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C++ Tutorial – 15 – Inheritance

Inheritance allows a class to acquire the members of another class. In the example below, Square inherits from Rectangle. This is specified after the class name by using a colon followed by the public keyword, and the name of the class to inherit from. Rectangle then becomes a base class of Square, which in turn becomes a derived class of Rectangle. In addition to its own members, Square gains all accessible members in Rectangle, except for its constructors and destructor.

class Rectangle
  int x, y;
  int getArea() { return x * y; }
class Square : public Rectangle {};


An object can be upcast to its base class, because it contains everything that the base class contains. An upcast is performed by assigning the object to either a reference or a pointer of its base class type. In the example below, a Square object is upcast to Rectangle. When using Rectangle’s interface the Square object will be viewed as a Rectangle, so only Rectangle’s members can be accessed.

Square s; 
Rectangle& r = s;  // reference upcast
Rectangle* p = &s; // pointer upcast

A derived class can be used anywhere a base class is expected. For example, a Square object can be passed as an argument to a function that expects a Rectangle object. The derived object will then implicitly be upcast to its base type.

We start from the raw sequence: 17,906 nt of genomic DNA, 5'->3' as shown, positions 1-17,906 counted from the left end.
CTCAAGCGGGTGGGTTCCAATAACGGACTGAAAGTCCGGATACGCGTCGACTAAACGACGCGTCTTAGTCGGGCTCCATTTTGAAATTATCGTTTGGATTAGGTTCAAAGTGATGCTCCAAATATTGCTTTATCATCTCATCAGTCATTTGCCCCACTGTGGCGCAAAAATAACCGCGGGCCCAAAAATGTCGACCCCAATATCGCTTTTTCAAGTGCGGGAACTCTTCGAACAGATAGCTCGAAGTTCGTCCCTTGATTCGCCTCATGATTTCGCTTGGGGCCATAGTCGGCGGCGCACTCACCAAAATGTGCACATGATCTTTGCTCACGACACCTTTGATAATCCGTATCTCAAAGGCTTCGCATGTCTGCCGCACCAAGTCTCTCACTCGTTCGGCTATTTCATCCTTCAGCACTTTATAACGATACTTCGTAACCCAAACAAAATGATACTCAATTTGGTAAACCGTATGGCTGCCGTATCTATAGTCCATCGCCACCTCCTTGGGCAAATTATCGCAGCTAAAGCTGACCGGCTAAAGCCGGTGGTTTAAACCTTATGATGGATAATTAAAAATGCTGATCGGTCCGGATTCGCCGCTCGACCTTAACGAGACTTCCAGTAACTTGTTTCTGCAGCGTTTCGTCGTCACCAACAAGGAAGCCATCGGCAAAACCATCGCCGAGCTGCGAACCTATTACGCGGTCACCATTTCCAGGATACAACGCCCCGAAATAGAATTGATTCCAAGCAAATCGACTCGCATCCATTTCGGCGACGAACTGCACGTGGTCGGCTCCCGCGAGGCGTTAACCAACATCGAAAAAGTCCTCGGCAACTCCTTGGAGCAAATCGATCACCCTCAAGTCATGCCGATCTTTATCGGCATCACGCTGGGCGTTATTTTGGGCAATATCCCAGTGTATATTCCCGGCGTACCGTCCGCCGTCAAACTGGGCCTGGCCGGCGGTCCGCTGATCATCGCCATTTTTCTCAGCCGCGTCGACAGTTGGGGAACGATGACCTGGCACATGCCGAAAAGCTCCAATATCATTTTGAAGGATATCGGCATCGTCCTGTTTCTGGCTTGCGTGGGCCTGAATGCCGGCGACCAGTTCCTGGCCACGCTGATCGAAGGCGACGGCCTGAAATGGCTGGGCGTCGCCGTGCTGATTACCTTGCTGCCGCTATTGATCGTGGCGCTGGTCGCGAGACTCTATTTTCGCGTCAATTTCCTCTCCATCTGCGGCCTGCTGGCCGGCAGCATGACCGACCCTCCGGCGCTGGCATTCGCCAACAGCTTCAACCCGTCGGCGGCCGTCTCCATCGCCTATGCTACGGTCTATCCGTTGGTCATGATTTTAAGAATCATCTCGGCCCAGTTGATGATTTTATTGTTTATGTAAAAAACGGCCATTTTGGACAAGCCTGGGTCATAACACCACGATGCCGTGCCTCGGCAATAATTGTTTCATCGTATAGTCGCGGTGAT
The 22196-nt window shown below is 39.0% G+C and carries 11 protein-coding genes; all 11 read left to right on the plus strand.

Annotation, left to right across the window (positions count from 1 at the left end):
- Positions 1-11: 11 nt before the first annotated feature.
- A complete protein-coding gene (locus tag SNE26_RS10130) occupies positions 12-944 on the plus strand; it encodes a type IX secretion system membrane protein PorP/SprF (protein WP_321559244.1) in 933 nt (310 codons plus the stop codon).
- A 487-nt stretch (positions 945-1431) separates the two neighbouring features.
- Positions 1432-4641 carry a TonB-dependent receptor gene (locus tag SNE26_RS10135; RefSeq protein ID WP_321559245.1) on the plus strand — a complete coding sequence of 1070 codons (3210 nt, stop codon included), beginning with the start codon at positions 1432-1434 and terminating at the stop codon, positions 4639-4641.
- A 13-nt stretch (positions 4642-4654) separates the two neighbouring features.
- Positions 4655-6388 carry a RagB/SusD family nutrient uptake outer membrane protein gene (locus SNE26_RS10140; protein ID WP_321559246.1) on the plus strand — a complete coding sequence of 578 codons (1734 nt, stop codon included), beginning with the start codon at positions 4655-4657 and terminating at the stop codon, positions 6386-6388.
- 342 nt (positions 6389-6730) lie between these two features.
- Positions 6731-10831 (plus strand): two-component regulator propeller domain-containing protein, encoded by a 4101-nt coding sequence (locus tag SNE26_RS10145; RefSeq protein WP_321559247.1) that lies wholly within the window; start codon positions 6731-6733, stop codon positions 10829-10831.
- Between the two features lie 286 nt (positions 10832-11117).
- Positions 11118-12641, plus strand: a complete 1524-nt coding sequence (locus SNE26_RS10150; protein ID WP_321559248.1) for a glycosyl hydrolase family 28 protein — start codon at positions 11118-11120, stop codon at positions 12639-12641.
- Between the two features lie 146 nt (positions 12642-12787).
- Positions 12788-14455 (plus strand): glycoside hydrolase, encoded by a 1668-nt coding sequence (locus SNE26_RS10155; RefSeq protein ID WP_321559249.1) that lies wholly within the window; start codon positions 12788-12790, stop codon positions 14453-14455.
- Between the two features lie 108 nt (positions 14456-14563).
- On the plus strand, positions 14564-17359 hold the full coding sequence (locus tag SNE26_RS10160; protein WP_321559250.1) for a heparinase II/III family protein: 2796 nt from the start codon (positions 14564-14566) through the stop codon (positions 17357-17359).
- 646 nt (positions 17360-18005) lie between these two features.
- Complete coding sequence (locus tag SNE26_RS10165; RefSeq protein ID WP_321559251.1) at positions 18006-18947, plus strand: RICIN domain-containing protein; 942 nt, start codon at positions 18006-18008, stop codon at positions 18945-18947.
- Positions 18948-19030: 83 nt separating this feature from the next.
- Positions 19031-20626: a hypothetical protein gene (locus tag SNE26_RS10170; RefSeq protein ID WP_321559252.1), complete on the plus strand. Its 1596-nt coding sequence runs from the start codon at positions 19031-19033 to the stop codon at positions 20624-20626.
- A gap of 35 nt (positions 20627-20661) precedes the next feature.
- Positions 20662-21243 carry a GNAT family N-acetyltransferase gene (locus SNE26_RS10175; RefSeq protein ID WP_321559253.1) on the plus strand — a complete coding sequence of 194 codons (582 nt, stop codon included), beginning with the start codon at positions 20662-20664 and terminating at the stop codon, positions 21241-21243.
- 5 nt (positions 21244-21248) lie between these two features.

void setXY(Rectangle& r) { r.x = 2; r.y = 3; }
int main() 
  Square s; 


A Rectangle reference that points to a Square object can be downcast back to a Square object. This downcast has to be made explicit since downcasting an actual Rectangle to a Square is not allowed.

Square& a = (Square&) r;  // reference downcast
Square& b = (Square&) *p; // pointer downcast

Multiple inheritance

C++ allows a derived class to inherit from more than one base class. This is called multiple inheritance. The base classes are specified in a comma-separated list.

class Person {};
class Employee {};
class Teacher : public Person, public Employee {};

Multiple inheritance is not commonly used since most real-world relationships can be better described by single inheritance. It also tends to significantly increase the complexity of the code.

Recommended additional reading:
Sams - Teach Yourself C++ in One Hour a Day